Five reasons journalists hate you

Five reasons journalists hate you

When faced with a grumpy – or worse, no – response from a journalist, I cast my mind back to my days as a young reporter.  I try to remember what riled me then when people contacted me and see if now as a PR person, I am committing any of those cardinal sins.

If you aren’t experienced dealing with the media, it’s even easier to make mistakes and without feedback, it can be difficult to understand what you’ve done wrong.  So, as a reminder to us all, here are five of the most common mistakes made when contacting journalists.

You don’t read their publication

If you don’t read the journalist’s publication, you’re unlikely to know what type of content they cover so you will probably ask them to write an article or cover a story that is irrelevant to their audience.

Do some research into the publication – read it cover to cover and look at the types of articles and types of people featured.  Which country is it in? Does it cover specialist topics?  Do they cover news or interviews?  Who writes the articles?  Demonstrate an understanding of the publication and you have a greater chance of piquing their interest.

You send blanket emails

Some people send blanket emails to many journalists at many different publications at once.  Think how you feel when you receive a chain email.  Special?  As if that person is talking just to you?  No, thought not.

Send individual emails with a greeting to that person and spell the name correctly.  I’ve known journalists delete an email with a perfectly good story simply because it wasn’t addressed to them.  Also, if you can’t be bothered to check the spelling of the journalist’s name, they may assume you can’t be bothered checking the facts of the story you’re asking them to cover.  It’s basic courtesy – spell the name right.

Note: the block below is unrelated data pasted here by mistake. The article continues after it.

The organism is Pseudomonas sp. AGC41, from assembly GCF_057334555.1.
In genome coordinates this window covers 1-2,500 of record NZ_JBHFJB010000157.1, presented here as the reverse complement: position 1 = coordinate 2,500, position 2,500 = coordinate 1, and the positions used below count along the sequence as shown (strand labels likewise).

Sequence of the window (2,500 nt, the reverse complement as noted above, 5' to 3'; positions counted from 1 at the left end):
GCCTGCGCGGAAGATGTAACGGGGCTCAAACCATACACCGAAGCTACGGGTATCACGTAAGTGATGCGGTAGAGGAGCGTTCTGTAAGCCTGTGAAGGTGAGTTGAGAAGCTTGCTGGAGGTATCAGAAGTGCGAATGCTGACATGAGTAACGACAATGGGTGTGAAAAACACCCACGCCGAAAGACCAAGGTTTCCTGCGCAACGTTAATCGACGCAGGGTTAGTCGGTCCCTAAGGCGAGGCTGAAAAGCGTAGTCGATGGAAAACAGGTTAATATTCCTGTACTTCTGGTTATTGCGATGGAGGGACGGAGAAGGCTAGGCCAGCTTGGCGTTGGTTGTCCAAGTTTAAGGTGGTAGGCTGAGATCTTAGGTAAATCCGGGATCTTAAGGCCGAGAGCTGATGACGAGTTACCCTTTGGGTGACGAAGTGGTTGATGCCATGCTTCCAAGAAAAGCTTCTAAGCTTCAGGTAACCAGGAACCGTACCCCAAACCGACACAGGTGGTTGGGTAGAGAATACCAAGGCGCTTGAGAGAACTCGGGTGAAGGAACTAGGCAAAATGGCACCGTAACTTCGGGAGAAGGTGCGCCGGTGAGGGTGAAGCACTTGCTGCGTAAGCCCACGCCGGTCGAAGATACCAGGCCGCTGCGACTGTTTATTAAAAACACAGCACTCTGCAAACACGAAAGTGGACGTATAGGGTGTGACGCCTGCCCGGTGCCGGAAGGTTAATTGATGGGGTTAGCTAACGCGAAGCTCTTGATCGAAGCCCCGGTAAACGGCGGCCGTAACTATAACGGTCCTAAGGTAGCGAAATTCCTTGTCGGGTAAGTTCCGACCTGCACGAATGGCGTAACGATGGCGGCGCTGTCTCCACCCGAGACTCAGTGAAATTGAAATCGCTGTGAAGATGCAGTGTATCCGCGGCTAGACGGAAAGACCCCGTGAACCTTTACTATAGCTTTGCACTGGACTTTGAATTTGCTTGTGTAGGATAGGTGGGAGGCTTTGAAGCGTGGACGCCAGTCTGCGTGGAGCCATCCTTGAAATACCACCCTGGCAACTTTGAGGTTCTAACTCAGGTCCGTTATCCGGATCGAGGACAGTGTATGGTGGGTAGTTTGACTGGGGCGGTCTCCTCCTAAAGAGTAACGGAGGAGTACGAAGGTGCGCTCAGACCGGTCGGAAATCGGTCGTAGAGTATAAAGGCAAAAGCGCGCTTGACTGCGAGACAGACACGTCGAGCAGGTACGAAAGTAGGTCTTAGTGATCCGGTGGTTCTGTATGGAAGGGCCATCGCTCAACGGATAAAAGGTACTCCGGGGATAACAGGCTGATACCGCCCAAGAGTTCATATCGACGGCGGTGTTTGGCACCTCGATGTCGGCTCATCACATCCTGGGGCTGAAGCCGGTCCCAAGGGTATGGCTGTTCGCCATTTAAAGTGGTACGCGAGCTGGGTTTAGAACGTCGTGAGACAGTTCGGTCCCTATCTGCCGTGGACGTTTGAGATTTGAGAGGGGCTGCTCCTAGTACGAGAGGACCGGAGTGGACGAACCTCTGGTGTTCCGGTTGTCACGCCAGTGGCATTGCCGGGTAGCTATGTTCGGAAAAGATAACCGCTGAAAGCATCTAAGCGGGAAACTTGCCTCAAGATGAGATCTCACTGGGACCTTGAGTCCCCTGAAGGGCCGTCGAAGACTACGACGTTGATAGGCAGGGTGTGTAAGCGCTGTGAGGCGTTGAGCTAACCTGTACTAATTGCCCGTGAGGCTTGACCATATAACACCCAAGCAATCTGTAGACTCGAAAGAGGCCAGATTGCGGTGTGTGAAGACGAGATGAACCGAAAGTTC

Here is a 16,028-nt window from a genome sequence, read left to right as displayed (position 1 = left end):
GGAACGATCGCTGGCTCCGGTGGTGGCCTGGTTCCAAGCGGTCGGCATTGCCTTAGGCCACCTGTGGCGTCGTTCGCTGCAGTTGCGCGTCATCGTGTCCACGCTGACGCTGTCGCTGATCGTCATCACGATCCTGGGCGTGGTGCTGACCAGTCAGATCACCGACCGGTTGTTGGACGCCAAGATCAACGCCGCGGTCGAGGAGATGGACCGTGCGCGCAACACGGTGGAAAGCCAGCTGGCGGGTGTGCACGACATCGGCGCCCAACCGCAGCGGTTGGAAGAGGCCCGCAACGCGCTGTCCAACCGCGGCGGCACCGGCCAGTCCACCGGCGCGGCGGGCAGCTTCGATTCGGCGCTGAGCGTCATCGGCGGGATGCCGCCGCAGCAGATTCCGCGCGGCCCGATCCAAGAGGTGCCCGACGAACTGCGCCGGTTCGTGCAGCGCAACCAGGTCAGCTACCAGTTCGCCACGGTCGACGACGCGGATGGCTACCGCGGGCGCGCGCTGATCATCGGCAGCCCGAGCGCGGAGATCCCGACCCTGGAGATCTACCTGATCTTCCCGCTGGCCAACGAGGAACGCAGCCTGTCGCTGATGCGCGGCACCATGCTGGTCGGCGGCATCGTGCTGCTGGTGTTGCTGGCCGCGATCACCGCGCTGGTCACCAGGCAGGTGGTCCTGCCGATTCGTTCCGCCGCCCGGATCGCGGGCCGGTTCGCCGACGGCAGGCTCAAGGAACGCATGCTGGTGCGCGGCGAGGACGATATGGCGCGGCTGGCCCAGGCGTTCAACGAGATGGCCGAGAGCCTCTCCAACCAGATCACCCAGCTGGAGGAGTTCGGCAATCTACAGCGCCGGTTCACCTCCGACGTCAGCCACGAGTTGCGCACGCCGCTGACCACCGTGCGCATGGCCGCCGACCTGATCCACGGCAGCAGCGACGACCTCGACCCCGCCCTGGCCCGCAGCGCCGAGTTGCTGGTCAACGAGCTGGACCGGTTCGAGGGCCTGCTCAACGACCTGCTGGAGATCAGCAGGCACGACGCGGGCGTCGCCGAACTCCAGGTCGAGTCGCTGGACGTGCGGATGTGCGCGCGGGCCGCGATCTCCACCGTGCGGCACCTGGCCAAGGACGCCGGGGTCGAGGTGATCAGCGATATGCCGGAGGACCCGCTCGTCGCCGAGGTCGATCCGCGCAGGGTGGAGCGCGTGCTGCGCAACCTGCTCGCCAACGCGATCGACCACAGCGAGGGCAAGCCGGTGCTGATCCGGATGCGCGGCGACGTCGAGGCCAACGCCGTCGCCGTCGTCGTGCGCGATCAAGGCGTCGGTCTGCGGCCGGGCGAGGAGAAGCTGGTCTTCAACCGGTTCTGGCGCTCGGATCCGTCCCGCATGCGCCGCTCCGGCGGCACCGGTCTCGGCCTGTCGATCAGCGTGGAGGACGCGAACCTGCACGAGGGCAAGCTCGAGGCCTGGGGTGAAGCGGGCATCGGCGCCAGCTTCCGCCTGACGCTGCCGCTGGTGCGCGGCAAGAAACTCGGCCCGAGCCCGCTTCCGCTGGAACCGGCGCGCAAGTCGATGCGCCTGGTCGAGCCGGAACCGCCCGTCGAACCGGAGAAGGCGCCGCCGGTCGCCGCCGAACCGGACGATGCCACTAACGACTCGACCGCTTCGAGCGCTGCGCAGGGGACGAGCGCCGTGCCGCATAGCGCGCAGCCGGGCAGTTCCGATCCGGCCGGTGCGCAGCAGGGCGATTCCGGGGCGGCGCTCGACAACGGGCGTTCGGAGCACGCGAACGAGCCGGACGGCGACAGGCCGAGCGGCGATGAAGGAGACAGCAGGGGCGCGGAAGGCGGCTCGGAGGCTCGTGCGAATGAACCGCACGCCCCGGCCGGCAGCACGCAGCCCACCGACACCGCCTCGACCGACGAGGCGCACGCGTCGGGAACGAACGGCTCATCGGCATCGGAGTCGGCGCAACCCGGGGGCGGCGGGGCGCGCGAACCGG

Poor spelling

This leads me onto spelling in general.  Typos, spelling mistakes and incorrectly capitalised letters are all culprits.  It shouldn’t surprise you that people who write for a living are annoyed by bad writing.

Most people have access to spellcheck these days so make sure you carefully check emails before sending them.  Once you’ve written an email or press release, walk away and leave it for at least a few hours before going back to proof read it.

You contact them on deadline

Most journalists these days prefer to be contacted by email because they can filter, respond and type at their own pace to suit their work day.  You can ring them and some will take your call, however, be clear about the best time to ring them.

For example, journalists on daily newspapers usually have a meeting first thing in the day to agree what content will be covered in that day’s paper.  Then they’ll spend the next few hours writing the copy ahead of a lunchtime or mid-afternoon deadline.  It will only be towards the end of the day they start to plan potential stories to pitch at the next morning’s meeting. If you don’t know this, chances are you ring them on deadline and either get no response or the phone slammed down on you.

You pester them  

I remember working in a newsroom and there being persistent regulars who phoned daily with ‘news’.  Rambling, shaggy-dog stories with no newsworthy element at all.  As you can imagine, they were treated with the kind of disdain usually reserved for dog turd.  At best they were laughed at, at worst, ignored.  This sort of person may have had a particularly amazing story one day however they were not taken seriously so we will never know.  Don’t be that person.

Be the sort of person who rings at the best time of day with a great story.  Then leaves it a day or two before chasing it up.  Note, however, a fine balance to be struck here.  You DO need to be tenacious in contacting the media and follow up several times.  You DO NOT need to be a pest.  Unless the news is very time-sensitive and has to be covered that day, a good rule of thumb is to contact them once, then again a couple of days later then again the following week and then maybe one more time a couple of days later.  When you do, be courteous, firm and succinct.

So there you go.  Five reasons journalists hate you.  What do you think?  Are there others?

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